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Animating a Beat Em Up

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I'm in the process of designing how i'm gonna go about building a 3D fighting game for my portfolio. I hope to make the game play very similar to the fast-paced/frantic/arcade-style action seen in most 2D fighting games (Street Fighter/Guilty Gear) as opposed to the much smoother, more technical 3D ones (e.g. tekken/soulcalibur/DoA etc..) This led me to the point of trying to decide how best to handle character animation in the game (either frame-based or time-based).. I assume adopting a frame-based system would work well except that it locks the animation to the framerate which would mean the game wouldn't remain balanced in terms of speed, across varying hadware setups.. This is bad as I need the game to be able to play just as fast on one machine as it can on the next.. On the other-hand I thought going for a time-based system would lead to issues of frame skipping (i.e. lag caused by processing some arbitrary effect for example, could force the game to skip frames of animation to catch up).. This would be bad since if i had very swift punch attacks for example which required only a couple of frames, the game may skip most (or at worst all) the frames ruining the entire animation.. Maybe i'm jumping to unnecessary conclusions here but I'm just trying to understand what potential problem might be from both methods and hopefully get some feedback on how best to solve the problem.. Maybe an absract-frame based system would work better for example..? If I could get some feedback here it would really help me! Thanx Gamedev! [Edited by - ArchangelMorph on June 15, 2006 1:30:15 PM]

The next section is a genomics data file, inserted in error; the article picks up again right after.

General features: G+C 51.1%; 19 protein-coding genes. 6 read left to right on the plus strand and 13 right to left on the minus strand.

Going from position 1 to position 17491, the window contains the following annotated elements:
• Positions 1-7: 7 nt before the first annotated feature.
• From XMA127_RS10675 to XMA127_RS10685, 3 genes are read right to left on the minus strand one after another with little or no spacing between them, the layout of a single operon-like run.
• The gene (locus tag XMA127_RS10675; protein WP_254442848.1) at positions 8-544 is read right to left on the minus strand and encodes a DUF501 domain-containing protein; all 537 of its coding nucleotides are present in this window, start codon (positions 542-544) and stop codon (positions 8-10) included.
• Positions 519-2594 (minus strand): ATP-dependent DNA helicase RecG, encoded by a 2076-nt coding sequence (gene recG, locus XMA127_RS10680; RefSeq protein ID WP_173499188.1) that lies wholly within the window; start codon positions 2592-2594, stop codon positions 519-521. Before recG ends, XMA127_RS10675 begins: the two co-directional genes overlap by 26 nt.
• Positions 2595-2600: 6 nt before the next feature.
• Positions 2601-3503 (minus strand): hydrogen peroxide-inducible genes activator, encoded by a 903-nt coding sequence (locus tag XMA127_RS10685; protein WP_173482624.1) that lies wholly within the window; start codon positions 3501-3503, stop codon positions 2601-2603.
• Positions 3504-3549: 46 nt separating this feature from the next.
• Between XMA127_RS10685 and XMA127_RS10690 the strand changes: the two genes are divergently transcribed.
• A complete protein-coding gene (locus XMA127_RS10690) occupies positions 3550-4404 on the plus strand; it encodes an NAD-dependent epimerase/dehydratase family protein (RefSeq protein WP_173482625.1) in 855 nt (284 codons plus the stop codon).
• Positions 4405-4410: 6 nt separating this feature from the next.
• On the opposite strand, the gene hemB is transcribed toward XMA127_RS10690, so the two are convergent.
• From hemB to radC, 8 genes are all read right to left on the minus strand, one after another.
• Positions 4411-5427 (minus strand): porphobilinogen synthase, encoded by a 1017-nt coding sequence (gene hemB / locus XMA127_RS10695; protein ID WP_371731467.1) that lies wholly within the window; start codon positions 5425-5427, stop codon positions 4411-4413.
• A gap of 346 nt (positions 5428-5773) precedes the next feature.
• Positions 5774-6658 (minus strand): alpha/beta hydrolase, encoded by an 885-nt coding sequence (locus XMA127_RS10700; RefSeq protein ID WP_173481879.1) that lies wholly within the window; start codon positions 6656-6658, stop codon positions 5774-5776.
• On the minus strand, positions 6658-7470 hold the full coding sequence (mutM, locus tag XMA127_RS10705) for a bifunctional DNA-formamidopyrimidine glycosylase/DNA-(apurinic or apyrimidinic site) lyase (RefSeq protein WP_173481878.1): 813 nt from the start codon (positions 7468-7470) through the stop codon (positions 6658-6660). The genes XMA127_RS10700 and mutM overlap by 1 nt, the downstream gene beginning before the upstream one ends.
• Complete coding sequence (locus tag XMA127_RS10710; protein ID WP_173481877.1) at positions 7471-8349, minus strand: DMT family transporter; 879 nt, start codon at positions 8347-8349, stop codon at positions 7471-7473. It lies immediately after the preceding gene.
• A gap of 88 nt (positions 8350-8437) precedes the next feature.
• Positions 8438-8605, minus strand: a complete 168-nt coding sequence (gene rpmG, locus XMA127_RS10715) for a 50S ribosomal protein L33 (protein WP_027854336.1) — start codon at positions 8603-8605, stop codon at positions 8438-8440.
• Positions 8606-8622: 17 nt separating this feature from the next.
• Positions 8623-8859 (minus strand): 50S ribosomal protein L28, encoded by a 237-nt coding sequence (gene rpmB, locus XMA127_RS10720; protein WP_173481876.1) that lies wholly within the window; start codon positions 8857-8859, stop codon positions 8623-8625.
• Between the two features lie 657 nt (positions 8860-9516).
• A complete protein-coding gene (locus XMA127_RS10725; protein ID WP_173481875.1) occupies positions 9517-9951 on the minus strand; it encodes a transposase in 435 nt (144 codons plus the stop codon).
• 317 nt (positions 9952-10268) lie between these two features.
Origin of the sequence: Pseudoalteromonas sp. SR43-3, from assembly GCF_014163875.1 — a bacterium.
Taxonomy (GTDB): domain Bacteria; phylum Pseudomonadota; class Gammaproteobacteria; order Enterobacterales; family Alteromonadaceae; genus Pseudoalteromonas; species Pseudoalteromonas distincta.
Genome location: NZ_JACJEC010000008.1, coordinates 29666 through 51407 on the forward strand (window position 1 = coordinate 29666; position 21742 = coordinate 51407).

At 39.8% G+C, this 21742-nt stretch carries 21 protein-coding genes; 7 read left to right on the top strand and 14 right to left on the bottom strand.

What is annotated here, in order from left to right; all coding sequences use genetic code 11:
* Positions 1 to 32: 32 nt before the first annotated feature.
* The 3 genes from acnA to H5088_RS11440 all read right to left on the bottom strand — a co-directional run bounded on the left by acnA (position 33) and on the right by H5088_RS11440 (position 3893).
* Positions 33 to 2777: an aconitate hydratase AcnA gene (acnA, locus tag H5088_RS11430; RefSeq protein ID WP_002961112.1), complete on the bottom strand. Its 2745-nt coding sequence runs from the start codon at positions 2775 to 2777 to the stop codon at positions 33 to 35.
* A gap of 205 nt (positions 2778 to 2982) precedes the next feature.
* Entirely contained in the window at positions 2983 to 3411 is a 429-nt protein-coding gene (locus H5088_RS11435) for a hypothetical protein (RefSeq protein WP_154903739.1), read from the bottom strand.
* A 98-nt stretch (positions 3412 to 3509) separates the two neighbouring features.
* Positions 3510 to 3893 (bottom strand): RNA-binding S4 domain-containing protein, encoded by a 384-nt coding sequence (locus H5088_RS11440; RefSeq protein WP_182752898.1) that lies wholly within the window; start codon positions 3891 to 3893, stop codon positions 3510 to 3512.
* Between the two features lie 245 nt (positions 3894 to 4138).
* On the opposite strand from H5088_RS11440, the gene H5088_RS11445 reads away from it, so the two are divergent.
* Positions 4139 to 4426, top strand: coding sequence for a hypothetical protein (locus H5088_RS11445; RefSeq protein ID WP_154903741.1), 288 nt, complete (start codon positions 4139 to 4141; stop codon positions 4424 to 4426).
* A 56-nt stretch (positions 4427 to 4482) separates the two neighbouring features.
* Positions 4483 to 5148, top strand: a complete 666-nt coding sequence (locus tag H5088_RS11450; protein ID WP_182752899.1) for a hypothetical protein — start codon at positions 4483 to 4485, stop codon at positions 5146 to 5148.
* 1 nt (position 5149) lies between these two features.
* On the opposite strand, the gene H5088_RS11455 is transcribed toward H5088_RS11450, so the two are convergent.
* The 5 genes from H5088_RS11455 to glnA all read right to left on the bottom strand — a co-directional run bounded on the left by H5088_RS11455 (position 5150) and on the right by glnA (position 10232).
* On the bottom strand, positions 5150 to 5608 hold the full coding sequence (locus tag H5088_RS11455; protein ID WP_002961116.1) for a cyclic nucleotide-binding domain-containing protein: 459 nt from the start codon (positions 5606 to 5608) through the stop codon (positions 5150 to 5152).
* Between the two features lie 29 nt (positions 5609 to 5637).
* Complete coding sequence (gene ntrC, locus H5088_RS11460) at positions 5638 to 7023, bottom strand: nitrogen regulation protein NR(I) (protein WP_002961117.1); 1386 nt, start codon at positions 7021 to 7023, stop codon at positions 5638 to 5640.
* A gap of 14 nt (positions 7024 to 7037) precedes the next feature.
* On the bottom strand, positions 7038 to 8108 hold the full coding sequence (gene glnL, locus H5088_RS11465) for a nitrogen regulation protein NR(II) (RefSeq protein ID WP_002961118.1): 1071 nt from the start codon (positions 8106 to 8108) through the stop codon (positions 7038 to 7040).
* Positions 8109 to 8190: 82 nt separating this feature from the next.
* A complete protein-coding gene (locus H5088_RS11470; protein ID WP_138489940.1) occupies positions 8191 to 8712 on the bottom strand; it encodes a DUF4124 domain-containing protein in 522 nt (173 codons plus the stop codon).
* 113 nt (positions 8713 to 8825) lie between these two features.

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First I'd just like to say that you have to be careful with terms like "fast-paced" and "technical" as they apply to fighting games. SF3:3s is widely considered to be very technical (although I personally feel that all the real technical elements are designed in a terminally retarded way :) ) - see for example multiple parrying, red parries, Dudley corner juggles etc. Meanwhile, SC2 has a round timer that (by default) runs out quite a bit faster, and rounds are generally over *much* faster in competitive play - at least the competitive play that I've seen :) The *moves* may be slow, but the *movement* is quite a bit faster and free-flowing than in typical 2d fighters, and actually much faster than you can do in tekken (unless you can wave dash or wtf-ever they call it in tekken).

Anyway, sprite animation normally does work a lot better with frame-based timing, because of the frame skipping, yeah. If you do it time-based, then you'd better be able to get at least the "minimum intended" FPS on the low-end of your specified target machine, or frames get skipped. (Though on the other hand, any half-decently modern PC ought to be able to handle a "2D fighting game" just fine, unless you're planning some ridiculous physically-modelled particle effects or something o_O)

On faster processors, frames get duplicated, and the animation isn't really much smoother as a result (positions are interpolated more smoothly, but animation frames can't be interpolated, and the frame duplication isn't "even" unless you run at an exact multiple of the "base" FPS).

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Aha.

Yes, do abstract it, then. Have the "physics update" accept a parameter to indicate time elapsed since the previous update; if you do go with a fixed frame rate, then you'll just always pass in the same value (after doing the appropriate amount of sleeping in the main loop) and you can always optimize later.

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